As the news cycle comes to a close in the KKBG-FM/KHLO-AM newsroom, my thoughts are turning to a relaxing drive home, a daily walk with the XYL (about 2-4 miles depending how ambitious both of us are), a good home cooked dinner, and some time with the trusty Swan 100-MX and my basic, but workable "antenna farm". All of my rigs have been given the monthly cleaning and other necessary maintenance needed to keep them functional. The older rigs are fun to use, but one must keep them maintained, since spare parts are getting scarce and expensive. The antennas are a no-brainer, considering what I use to keep them up and running. My biggest challenge is keeping one step ahead of Hawaii's salt air, vog, and heavy rains. This trio can ruin a homebrew antenna is just a few weeks. But thanks to co-ax seal, electrical tape, and some home-brew plastic enclosures, I manage to keep most of the moisture out. Coax takes a real beating as well--not only from the elements but also from the geckos, rats, and orther garden beasties that have developed a taste for vinyl covered wire. My coax problems are minor compared to the squirrel problem some amateur radio operators have experienced on the U.S. mainland. None the less, small animals of various types can develop a taste for tape and wire, especially in an area that once hosted sugar plantations. The legacy of rats, wild pigs, and other pests from those sugar cane days can often complicate antenna maintenance. Thankfully, I have plenty of wire and coax from various station renovations to last a long time. So replacing cable isn't a real hardship. The only problem comes from mating regular UHF connectors to the "F" connectors found on most RG-6 cable runs. There are a few parts places that can find suitable connectors to match these cables to UHF configured cables. I ordered a bunch a few years ago, but I can't recall the name of the company that supplied them. Talk about short-term memory loss. Anyway, I haven't used regular RG-58 or RG-8 for several years since I have a good stock of RG-6 on hand. My trusty Drake MN-4 ATU can handle the small mismatch encountered with RG-6. The only shortage in my "junque" box is 450-ohm twin lead--something I usually order from AES or one of the other ham equipment distributors. I've also used some home-brewed twin lead made from #14 gauge wire.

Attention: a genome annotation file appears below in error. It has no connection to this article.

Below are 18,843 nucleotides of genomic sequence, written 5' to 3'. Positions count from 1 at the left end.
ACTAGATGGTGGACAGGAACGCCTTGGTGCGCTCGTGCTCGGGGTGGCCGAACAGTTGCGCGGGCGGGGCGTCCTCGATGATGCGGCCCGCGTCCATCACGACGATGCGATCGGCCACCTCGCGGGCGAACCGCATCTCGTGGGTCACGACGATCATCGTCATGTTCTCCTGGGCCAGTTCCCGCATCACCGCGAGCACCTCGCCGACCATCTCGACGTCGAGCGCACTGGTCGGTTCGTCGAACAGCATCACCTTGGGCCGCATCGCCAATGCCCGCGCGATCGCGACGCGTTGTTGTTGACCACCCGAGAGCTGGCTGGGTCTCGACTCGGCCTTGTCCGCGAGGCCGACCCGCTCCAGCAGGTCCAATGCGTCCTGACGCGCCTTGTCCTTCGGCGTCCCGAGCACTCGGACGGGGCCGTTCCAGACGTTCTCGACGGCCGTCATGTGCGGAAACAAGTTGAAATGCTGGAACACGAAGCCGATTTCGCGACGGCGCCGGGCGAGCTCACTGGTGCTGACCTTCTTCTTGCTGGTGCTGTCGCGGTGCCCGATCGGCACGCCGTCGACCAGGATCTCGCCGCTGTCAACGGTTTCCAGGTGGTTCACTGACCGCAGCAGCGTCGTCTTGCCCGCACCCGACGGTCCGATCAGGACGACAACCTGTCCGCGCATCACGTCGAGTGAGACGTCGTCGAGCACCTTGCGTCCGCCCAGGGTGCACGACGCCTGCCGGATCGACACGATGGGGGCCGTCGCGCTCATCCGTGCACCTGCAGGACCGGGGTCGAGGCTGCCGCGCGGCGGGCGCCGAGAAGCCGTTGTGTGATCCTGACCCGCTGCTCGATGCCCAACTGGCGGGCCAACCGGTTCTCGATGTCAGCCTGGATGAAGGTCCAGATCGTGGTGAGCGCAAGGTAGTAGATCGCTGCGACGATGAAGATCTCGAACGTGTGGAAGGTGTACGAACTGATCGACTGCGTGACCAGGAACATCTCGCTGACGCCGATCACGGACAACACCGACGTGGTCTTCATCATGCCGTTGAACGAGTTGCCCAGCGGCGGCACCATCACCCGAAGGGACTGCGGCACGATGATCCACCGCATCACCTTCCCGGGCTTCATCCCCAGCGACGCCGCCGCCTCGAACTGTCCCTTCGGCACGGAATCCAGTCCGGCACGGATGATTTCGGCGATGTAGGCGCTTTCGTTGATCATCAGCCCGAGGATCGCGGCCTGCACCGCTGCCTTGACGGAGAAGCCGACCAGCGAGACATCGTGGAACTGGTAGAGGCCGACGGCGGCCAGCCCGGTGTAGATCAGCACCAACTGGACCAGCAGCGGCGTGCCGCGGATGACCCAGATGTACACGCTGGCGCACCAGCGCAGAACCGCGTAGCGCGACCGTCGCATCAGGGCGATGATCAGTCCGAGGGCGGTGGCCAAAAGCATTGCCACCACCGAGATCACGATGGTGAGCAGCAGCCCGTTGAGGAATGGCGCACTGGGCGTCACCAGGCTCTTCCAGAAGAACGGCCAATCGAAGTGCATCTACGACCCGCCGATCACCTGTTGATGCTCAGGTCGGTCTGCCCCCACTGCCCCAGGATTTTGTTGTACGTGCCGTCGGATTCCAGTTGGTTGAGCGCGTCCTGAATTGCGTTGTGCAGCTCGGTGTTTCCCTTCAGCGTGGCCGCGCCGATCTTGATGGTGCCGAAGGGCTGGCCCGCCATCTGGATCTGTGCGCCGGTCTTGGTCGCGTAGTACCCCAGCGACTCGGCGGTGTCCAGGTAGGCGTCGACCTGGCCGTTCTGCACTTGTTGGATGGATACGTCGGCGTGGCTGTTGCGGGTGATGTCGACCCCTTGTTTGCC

Keeping with my ultra-simple and dirt cheap approach to antennas, I usually prefer simple dipoles, verticals, or loops. My lot is fairly small and shares an access road lined by power poles and other obstructions. A tower is out of the question for now. A tower will have to wait until the XYL and I build our house on a larger lot. Meantime, I'm having fun building a variety of "skyhooks". Although I've tried stealth antennas inside the house, they don't work as well as an outdoor antenna. I just don't like working too close to radiating elements and the problems they often create with in-house wiring and entertainment systems. At the power levels I run (around 5-10 watts), my precautions are probably extreme. Of course, amateur radio and all of its sub-hobbies provide an endless avenue to explore the electromagnetic spectrum. So much to investigate, so little time. The idea is to have fun at minimal cost.
One of my future projects will be to build a low-power beacon station for 10-meters. I have a few old CB radios that could be modified for that purpose. Most likely, I'll opt for a kit or a home-brew contraption of my own design. I have a few spare deep cycle marine batteries and some small solar panels which could be used to power the project. It wouldn't be too hard to erect a 10-meter vertical in the backyard. I've got enough radio projects to keep me busy for several months. The other project will be to get an HF transceiver in the Honda Odyssey van. I may have to think this one out, since I am adverse to punching a hole in the roof or on the side to accommodate a mobile whip. I'm not a skilled metal worker or auto body specialist, so I may go for some kind of removeable magnetic mount. The efficiency of this kind of arrangement will be low, so I may have to look at other options.
All the above is continguent on actually having the time to do a proper, professional job. Any guidance in this area would be welcome. Never a dull minute...time just seems to move faster the older I get.
Aloha es 73 de KH6JRM.
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Like many amateur radio operators, I live on a small lot surrounded by neighbors, utility lines, and civic-minded citizens concerned about ...